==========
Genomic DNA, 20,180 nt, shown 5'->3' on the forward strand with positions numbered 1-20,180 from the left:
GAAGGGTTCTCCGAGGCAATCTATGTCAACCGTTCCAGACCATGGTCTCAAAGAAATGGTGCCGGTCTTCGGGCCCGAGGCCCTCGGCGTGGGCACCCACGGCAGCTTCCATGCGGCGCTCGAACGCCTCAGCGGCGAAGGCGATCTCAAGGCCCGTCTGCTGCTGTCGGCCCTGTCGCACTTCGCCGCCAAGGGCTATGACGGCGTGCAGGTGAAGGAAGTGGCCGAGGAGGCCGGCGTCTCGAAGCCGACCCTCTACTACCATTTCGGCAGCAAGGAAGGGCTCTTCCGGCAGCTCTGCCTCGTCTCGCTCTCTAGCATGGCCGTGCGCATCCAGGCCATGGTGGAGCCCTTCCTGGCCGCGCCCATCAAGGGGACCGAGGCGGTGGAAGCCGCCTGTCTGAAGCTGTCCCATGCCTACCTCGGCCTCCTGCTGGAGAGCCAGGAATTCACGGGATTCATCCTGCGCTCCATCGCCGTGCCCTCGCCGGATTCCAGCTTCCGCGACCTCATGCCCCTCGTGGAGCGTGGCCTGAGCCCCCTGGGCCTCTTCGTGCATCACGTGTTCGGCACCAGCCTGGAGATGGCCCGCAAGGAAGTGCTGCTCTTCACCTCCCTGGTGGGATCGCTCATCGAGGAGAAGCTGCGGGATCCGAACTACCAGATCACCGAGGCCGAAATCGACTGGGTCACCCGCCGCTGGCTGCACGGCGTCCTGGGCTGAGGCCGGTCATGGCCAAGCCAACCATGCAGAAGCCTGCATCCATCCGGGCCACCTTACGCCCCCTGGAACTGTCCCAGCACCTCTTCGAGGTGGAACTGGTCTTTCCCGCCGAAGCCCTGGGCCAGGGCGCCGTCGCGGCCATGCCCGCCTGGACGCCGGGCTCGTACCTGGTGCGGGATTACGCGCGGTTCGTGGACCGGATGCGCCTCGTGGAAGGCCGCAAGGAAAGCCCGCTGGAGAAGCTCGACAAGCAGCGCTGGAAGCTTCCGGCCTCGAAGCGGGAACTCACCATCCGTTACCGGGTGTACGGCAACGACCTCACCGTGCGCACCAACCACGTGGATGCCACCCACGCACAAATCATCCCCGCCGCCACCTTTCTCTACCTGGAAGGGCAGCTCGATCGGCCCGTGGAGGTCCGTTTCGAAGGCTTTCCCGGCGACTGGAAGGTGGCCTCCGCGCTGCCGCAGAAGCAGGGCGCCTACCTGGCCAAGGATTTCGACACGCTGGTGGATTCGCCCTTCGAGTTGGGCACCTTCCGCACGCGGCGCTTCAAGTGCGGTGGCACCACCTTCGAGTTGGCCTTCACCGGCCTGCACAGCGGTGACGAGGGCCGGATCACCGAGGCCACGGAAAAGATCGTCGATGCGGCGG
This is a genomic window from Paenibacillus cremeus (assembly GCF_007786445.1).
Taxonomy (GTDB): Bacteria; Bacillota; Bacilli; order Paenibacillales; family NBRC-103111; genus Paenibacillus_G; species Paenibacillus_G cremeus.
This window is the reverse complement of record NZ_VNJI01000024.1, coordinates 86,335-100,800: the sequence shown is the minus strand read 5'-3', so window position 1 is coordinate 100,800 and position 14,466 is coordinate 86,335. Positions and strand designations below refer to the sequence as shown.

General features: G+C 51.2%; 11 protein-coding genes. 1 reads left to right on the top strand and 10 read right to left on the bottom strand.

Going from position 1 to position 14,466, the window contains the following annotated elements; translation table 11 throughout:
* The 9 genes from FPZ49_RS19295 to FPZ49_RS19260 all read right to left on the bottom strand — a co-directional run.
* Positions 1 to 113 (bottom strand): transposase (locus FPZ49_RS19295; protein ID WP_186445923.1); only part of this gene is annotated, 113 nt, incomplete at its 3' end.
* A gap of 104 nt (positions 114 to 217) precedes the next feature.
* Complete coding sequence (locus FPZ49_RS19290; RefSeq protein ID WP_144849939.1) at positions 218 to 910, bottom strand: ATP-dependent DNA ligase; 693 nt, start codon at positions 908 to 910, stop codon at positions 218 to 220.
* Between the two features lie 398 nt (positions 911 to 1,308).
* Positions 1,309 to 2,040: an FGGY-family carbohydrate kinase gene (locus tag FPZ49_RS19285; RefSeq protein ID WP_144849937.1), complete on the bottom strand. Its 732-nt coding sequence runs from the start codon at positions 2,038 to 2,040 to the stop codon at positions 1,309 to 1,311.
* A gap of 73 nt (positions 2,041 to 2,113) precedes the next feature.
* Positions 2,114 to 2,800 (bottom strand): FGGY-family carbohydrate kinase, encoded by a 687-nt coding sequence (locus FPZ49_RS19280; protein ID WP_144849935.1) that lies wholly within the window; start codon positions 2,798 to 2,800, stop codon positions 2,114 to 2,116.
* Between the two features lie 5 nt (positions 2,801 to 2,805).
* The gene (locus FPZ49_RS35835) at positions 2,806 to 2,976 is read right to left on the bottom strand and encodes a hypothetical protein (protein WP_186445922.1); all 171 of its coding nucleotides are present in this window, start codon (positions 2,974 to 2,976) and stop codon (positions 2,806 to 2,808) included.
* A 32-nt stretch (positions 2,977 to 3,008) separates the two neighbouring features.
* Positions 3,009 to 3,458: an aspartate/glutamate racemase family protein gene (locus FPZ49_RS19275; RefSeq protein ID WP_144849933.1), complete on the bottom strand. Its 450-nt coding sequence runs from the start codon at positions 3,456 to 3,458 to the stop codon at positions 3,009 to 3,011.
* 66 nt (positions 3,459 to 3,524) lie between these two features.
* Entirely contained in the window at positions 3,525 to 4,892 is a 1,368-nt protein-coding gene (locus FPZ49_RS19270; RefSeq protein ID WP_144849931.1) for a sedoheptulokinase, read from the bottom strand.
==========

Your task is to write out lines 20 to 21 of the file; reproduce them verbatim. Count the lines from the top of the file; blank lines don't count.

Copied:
* 66 nt (positions 3,459 to 3,524) lie between these two features.
* Entirely contained in the window at positions 3,525 to 4,892 is a 1,368-nt protein-coding gene (locus FPZ49_RS19270; RefSeq protein ID WP_144849931.1) for a sedoheptulokinase, read from the bottom strand.